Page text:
There are dozens of not hundreds of people at my agency who have, for the last year or so, been all heated up about the wonders of 3D printing.
For the life of me, I can see no good coming from such technology. Psychopaths and terrorists will make infinitely reproduceable handguns with which they will bring down planes and shoot innocent school children. Other psychopaths and terrorists will pirate intellectual capital and create seven-cent knock-offs of even more crap we don't need.
What I really don't understand about this 3D printing fanfare is what in god's name it has to do with marketing. But today's agency is filled not with creative people but with pseudo-technologists who believe that because something is new, it is good. Such people have no ability to ponder the ephemeral nature of new.
They sell sizzle, not steak. And are interested in neither when the sizzling dies down.
In any event, the global corporation I work for saw fit to move my desk this morning. In the old days, before we were line-items on a "stacking plan," the human equivalent of cord-wood, some bright young person would have printed a welcome sign for all those moving into a new space. The new floor plan would have been enlarged and mounted on foam-core. Someone would have thought to make the unsettling a bit less unsettling.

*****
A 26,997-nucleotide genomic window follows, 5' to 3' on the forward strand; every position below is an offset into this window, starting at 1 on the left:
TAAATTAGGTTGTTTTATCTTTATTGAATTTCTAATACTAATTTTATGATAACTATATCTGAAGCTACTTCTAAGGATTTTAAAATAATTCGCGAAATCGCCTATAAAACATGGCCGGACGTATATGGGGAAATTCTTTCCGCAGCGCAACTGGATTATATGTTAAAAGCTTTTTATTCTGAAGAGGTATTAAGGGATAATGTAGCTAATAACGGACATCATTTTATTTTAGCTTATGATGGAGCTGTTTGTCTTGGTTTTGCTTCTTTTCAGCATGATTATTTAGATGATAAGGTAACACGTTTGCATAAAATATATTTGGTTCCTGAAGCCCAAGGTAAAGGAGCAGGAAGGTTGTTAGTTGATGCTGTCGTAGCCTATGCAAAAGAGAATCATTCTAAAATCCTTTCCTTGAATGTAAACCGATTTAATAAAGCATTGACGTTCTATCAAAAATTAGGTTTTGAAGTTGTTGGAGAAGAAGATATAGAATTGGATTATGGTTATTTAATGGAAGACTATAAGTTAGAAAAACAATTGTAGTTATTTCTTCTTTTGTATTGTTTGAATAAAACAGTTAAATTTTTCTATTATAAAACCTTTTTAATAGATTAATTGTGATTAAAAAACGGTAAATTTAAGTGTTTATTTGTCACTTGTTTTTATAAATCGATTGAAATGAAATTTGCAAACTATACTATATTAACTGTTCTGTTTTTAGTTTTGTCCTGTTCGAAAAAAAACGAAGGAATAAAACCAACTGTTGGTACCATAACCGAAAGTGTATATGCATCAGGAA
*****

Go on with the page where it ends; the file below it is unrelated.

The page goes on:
But that is the old, pre-global world. Where humanity and consideration played some small role.
Today, that is all gone.
The malefactors of great wealth, the billionaires whose wealth has grown on average by $400 million over the last decade, deem all humanity a dire inconvenience.
Take the owners of Walmart, the slave employers, who claim that paying people a living wage and subsidizing their healthcare would ruin everything. Places 6,7,8 and 9 of America's richest people are occupied by those owners--they have a combined net worth of $140 billion, a far cry from the $7.25/hr. they claim they can afford to pay.
This is globalization.
And it's applied to our industry too.
The chieftains get millions and tens of millions. And somehow proclaim with a straight face that the business model is broken, that raises are frozen, and that costs must be contained.
Are they putting cheaper motor oil into their Porsches?
Starting today, in response to all this, I am going to try to make a 3D model of myself and send that model to work.
This model, by all appearances, will be me. But not quite.
It will labor a little less efficiently.
It will be a little less good.
It will be somewhat hollow and, just maybe, it will care less.
And no one will be able to tell the difference.